Nano Tank 11L

This project has now been abandoned as I found the tank too small to do what I wanted. I have a new 30cm cube, details coming soon.

I have had my nano tank for many years but was relegated to the loft when I upgraded tanks, however, I have decided to use it for my first attempt at aquascaping.

The tank holds 11L and is 21 x 21 x 26cm with a flat glass cover. There is a narrow section at the back which is supposed to be for a small pump and filter medium but over the years this has proved to be ineffective so I will be filling it with ceramic beads from my main tank filter and filter sponges which have been soaking in bacteria enriched water for a week. I’m hoping this will speed up the cycle. The tank came with an integrated light which was good years ago but it is failing so I managed to take it off and I’ll replace it with a new one, details below.

For my first attempt I am going to build a no filter, no heat, no Co2 tank and rely on the plants, light, frequent water changes and bacteria to keep it balanced.

I bought a few small pieces of driftwood from Amazon (all prices are at the bottom of the page) which I had to soak for a few days to remove the tannins, this didn’t help much so I boiled them for about three hours before leaving them in a bath of water for a couple of days. This seems to have stopped the leaching but I’ll see how that goes, if they continue to leach frequent water changes will eventually help. I played around with different positions before settling on this format.

I attached one pot of Tropica Taxiphyllum barbieri (Java Moss) to the main piece of wood using silk thread which I think should hold until it grows and added enough Tropica Aquarium Planted Tank Soil to about 5cm at the front sloping up to about 8cm. I bought a 3L bag and I have some left for another project. Then it was all about positioning the wood ensuring they were secure.

After adding an inch or so of water the planting was next. For carpeting I used two pots of Tropica Eleocharis acicularis mini (Dwarf Hairgrass) which I cut into small sections before planting quite close together along the front, sides and in the spaces of the wood. I bought one Cryptocoryne Beckettii which split nicely into three plants which I placed around the second piece of wood.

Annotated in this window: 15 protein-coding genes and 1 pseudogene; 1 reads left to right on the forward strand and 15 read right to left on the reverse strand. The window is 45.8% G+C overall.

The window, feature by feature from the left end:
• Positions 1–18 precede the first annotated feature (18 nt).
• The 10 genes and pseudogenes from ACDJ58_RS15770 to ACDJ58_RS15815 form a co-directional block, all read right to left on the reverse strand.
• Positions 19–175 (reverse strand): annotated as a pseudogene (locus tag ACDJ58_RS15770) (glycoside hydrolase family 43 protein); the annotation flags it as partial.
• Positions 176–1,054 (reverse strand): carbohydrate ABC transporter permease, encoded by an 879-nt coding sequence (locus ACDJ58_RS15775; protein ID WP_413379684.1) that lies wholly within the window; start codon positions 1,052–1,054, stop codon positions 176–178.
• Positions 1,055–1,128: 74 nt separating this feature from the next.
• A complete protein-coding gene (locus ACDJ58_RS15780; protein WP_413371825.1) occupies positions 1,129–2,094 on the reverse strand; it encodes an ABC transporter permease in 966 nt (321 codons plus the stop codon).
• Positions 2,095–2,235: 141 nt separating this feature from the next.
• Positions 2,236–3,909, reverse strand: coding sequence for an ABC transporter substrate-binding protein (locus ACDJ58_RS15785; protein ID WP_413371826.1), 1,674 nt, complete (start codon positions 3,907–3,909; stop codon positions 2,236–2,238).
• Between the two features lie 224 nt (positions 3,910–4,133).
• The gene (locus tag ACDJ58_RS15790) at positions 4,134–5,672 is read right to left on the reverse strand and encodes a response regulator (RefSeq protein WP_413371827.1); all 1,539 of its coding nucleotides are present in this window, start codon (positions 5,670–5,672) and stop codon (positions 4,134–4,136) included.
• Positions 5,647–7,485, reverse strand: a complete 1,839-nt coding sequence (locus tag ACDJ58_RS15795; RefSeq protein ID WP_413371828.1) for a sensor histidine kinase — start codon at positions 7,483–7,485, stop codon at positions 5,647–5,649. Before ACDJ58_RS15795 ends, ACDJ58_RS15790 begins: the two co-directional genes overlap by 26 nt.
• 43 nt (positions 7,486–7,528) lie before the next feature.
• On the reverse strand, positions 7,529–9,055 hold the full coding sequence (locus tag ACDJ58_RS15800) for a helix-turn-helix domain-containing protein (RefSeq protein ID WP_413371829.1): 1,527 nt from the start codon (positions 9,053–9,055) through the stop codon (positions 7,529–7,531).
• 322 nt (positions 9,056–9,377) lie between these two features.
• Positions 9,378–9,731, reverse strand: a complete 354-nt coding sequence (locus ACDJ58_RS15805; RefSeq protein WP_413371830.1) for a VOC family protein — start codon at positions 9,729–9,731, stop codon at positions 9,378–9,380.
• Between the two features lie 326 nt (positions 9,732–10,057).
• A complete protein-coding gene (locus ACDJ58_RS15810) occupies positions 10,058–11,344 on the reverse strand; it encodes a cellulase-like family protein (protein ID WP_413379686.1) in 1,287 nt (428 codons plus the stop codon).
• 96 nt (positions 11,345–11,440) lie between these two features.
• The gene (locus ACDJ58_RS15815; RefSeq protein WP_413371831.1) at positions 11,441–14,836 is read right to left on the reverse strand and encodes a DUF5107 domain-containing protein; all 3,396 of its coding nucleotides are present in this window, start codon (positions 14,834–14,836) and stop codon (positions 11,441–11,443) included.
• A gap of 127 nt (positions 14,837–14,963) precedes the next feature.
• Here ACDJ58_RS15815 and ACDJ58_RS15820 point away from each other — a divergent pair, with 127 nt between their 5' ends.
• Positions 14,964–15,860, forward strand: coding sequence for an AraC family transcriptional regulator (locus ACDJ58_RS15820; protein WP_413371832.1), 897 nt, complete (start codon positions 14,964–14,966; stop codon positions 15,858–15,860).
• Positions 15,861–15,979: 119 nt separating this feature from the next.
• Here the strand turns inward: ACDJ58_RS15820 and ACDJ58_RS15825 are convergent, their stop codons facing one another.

Once I was happy with the smaller planting I filled the tank up to the top with water from my main tank to make it easier to plant Hygrophila polysperma. I got seven plants out of the one pot which I placed along the back of the tank. I had kept the larger plants in my main tank for a few days and the Hygrophila grew quite leggy in those few days so I pruned each plant down to about half and planted a few of the cuttings too. I’m hoping these will become bushier because they are looking a bit sparse at the moment and I’d like them to cover the filter holes in the back wall of the tank. After a few days I decided the Hygrophila polysperma was too leggy for the height of this tank so I have ordered Bacopa caroliniana which I’m hoping will be more suitable.

I dosed the water with the suggested dosage of Microbe-Lift Special Blend and will do this weekly for another four weeks before switching to a maintenance dose. I also added some TNC Complete fertiliser which I am coming to the end of, going forward I will use Flourish Excel which contains bioavailable carbon.

Here are some photographs of the build process, click here to see the progress of the tank.

Plant Details

Once the tank is cycled I want to add some wildlife in the form of Cherry Shrimp and Yellow Rice Fish